Also finalizing some stuff in relation to the framework I’m using, OpenFL. For about a year now, it has had Legacy and Next modes, with the former being more mature in most areas and the latter having a unified codebase. Projects could be set up to still use Legacy and then switch to Next when the time was right for them. I’ve been working on moving THE MISSION over to work 100% with Next, and I think I have it all done now :D
So what does this mean? I need to figure out this color stuff, maybe even switch back to not recoloring the packed spritesheets (since they looked acceptable on my TV). And then I’ll be done with version 1.0 of this game, and ready to prepare for actual release! Look forward to it!
Man, this palette recoloring task is a bit beyond my knowledge and ability. The issue itself is that the Foundry palette is too saturated. I’ve gotten that from feedback, and noticed it during playtests as well, when the game is running on a TV screen. Because I’m out of my depth, I started researching in order to help me figure out how to fix the issue. I’m writing this part of the process down because I’m a bit stumped, and I believe that putting it down into words will help me progress.
Our perception of colors on-screen are highly influenced by the video hardware, which makes it a bit tricky. Would it only be an issue on certain monitors and TV screens?
THE MISSION is meant to recall the 8-bit aesthetic with the low-resolution graphics. But I made some significant departures from the NES limitations. I added some necessary colors in the palette. I also disregarded the layer restrictions, such that there are way more colors on-screen at the same time than the NES can have. This means that, when it comes to representing different areas and in this case a foundry/fire/hot area, I don’t have the same problems that existing games of the era have. Back then, many games put a flat color as the background, such as Super Mario Bros 3.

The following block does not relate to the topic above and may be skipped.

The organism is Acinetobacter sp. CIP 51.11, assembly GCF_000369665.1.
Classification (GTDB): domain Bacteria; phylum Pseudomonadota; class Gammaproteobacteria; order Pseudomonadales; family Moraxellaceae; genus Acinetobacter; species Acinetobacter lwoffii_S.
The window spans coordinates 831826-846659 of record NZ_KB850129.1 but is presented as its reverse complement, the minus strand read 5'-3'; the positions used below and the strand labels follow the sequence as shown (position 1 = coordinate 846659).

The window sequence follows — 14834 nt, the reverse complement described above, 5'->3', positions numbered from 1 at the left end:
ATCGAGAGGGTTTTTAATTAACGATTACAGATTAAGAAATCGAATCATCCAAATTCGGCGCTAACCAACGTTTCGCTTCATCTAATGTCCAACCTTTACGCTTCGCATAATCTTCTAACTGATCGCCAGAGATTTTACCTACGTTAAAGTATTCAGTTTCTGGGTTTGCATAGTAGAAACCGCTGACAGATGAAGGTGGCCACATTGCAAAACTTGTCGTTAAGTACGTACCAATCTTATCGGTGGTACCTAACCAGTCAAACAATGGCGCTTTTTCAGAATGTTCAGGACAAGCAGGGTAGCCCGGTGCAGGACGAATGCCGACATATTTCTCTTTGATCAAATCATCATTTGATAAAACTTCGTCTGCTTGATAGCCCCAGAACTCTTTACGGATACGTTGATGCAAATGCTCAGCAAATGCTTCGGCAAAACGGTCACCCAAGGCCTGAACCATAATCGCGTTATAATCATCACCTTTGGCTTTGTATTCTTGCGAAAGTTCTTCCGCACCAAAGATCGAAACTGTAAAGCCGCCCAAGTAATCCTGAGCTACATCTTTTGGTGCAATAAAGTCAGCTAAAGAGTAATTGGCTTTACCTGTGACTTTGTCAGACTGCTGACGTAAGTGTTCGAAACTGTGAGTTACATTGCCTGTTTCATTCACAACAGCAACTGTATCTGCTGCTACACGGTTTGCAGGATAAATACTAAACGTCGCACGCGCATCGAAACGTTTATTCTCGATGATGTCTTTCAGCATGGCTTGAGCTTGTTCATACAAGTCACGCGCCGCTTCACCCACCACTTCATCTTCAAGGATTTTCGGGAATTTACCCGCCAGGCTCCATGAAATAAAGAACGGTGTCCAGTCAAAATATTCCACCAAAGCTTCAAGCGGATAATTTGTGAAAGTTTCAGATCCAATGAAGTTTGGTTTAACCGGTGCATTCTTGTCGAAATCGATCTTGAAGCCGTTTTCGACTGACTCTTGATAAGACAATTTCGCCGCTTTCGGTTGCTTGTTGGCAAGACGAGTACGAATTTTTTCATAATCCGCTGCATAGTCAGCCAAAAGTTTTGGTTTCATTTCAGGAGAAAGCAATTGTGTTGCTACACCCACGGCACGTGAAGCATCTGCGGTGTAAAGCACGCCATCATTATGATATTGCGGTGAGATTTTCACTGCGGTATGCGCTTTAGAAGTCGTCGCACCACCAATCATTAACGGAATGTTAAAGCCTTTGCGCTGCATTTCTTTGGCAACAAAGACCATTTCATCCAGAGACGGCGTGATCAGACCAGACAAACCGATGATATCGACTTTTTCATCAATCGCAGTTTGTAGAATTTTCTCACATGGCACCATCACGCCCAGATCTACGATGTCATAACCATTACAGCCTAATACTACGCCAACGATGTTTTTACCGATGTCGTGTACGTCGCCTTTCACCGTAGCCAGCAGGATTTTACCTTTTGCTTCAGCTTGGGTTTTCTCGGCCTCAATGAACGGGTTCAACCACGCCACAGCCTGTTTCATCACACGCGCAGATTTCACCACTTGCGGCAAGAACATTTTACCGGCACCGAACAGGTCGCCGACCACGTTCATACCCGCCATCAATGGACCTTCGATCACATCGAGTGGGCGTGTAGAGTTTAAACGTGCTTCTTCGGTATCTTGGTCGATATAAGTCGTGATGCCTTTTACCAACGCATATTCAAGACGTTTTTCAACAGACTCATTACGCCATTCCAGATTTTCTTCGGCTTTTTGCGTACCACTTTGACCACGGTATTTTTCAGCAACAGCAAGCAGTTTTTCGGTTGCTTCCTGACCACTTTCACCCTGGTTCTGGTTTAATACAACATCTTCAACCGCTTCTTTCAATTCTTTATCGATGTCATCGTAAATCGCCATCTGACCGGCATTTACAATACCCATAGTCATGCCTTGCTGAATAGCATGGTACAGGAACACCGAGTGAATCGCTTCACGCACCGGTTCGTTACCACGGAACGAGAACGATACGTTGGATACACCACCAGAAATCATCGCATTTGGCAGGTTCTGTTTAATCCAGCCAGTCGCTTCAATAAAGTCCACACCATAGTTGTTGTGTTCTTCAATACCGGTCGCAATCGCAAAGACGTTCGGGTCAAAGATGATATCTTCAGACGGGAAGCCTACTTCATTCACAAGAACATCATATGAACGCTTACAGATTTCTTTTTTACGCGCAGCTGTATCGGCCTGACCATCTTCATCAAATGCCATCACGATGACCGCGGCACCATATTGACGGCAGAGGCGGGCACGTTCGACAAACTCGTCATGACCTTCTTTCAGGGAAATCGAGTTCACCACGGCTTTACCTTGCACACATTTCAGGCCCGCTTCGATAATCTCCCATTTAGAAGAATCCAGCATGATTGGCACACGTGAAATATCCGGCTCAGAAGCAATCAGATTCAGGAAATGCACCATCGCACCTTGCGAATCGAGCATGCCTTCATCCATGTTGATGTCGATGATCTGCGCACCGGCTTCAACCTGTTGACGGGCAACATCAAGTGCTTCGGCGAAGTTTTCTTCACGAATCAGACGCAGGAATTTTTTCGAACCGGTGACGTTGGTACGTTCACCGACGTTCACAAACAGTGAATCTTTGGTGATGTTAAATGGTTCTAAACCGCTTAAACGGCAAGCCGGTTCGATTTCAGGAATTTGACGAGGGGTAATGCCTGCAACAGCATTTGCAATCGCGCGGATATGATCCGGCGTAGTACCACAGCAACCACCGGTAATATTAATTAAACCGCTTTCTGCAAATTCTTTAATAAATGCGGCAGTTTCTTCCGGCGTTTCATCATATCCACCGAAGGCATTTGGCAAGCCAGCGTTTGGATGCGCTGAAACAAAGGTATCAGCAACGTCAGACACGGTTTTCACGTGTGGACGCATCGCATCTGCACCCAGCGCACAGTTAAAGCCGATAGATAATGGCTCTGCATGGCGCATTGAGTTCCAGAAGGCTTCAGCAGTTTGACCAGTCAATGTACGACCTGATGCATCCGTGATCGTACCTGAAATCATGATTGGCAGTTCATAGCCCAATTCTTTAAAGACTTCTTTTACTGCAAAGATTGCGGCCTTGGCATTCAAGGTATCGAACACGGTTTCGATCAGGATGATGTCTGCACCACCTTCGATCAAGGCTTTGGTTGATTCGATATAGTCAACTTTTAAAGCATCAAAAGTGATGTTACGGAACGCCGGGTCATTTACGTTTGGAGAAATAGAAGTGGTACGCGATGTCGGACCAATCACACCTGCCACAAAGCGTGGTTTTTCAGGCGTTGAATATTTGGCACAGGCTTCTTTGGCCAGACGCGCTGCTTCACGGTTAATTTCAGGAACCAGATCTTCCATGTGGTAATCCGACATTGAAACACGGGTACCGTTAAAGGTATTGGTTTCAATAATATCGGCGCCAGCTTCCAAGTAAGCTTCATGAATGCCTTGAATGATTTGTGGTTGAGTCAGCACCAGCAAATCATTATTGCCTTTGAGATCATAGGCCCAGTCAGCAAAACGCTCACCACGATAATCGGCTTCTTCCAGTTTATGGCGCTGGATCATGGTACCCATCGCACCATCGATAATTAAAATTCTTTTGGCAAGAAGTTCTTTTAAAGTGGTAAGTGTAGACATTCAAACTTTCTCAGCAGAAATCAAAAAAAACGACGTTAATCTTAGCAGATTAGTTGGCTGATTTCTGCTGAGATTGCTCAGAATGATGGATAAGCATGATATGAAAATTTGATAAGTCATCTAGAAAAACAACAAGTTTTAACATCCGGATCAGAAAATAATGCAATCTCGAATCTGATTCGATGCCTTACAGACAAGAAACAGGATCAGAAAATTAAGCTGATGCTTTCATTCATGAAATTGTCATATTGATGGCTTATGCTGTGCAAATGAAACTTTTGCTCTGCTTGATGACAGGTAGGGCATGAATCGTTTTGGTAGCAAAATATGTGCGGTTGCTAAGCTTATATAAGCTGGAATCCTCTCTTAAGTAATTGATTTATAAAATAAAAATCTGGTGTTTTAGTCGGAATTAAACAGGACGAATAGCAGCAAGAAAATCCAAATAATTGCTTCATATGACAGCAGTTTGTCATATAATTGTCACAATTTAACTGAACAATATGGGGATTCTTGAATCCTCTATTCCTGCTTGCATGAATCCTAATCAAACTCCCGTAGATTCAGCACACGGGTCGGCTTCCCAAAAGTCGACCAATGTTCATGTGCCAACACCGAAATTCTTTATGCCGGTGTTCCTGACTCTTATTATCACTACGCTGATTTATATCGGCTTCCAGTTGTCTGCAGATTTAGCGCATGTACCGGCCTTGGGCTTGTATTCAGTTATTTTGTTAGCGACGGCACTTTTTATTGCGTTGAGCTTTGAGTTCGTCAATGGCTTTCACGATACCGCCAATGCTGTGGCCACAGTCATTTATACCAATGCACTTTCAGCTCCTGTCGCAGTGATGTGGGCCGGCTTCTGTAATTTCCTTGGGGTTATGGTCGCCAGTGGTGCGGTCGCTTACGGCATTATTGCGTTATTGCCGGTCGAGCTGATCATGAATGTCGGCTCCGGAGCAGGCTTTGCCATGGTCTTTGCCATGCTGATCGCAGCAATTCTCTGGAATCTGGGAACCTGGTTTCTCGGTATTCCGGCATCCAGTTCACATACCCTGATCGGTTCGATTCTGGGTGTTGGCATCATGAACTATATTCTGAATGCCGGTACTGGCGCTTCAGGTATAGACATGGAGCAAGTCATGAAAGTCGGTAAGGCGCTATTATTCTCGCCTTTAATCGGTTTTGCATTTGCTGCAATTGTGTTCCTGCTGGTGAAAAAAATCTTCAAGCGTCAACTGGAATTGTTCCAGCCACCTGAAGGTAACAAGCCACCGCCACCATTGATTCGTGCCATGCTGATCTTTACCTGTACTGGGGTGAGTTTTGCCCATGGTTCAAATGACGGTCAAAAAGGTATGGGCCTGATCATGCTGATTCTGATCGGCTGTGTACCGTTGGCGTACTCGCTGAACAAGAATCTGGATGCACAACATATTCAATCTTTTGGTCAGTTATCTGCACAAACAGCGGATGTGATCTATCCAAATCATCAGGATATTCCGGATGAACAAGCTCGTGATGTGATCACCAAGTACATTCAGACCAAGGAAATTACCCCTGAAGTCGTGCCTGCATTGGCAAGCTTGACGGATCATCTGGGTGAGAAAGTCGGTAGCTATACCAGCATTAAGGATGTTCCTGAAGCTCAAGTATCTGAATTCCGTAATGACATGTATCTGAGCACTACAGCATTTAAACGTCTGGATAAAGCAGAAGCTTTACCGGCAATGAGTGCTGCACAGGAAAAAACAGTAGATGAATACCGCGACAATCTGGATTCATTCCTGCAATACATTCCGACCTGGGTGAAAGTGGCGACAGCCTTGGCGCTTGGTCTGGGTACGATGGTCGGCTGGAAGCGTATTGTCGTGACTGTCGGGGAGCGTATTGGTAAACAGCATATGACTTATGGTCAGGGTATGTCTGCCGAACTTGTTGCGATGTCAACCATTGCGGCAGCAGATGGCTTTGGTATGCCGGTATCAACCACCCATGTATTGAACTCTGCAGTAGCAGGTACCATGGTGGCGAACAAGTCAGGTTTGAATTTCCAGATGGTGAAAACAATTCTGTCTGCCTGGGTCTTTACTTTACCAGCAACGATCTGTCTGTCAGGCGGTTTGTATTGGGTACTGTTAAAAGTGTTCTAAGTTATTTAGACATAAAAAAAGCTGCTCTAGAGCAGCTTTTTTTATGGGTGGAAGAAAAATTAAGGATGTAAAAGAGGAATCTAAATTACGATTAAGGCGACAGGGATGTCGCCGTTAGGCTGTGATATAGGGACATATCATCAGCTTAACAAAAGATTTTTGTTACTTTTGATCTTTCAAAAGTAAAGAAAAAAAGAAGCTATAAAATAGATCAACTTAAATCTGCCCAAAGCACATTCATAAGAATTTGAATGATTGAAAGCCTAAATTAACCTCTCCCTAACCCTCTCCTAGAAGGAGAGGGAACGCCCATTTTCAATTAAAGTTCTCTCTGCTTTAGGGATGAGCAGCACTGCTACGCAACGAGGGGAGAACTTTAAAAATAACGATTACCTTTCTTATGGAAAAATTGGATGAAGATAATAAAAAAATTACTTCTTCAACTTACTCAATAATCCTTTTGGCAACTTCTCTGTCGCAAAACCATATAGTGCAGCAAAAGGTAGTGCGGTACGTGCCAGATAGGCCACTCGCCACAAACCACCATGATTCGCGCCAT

So I have a different problem, where the background has a color, so screen as a whole is dominated by a color or 2:
Comparing to Mega Man’s Fireman Stage, I could introduce some black and scale back the saturation of most of the colors…
Besides that, while looking into this subject, I came across some blog and forum posts (http://kayin.moe/?p=2598 and http://nfgworld.com/mb/thread/661). These are the main points that I found relevant to me:
- Generally speaking, the pixel art movement in games today is rather poorly emulating the graphics of the 8-bit and 16-bit era.
- This is because the artists at the time created the in-game art with the video hardware artifacts in mind, knowing that what they were creating would undergo significant transformations while being displayed.
- Those of us who grew up during the 8-bit and 16-bit eras remember the graphics incorrectly. We think they were crisp and blocky and consequently make pixel art that way, but the video hardware made them soft and somewhat more impressionistic.
Reading this article has led me to wondering if I should add some effects to THE MISSION, in order to soften the graphics and make them more pleasing to look at as a whole. I looked into how to implement it technically (namely with scanlines and some distortion based on color layers), and it sounds like fun to implement. These effects are also usually a setting that players can enable/disable at will, so I should keep that in mind.
Besides that, I’ve kept looking at the Foundry areas, and I think if I adjust 2 colors, it should be easier to look at. Maybe reducing the saturation for those 2 colors would be enough. Unfortunately the tool I use doesn’t properly switch between RGB and HSB values (when switching from one to the other, the colors are not correct). I worried about the redness being lost, but I think it should be fine – the Terrarium palette is greens as well as browns, which works well.
So that’s where I am now. Writing this has definitely helped me identify what to work on; I actually wrote this over the course of 2 weeks or so. Look forward to an update with the new Foundry colors!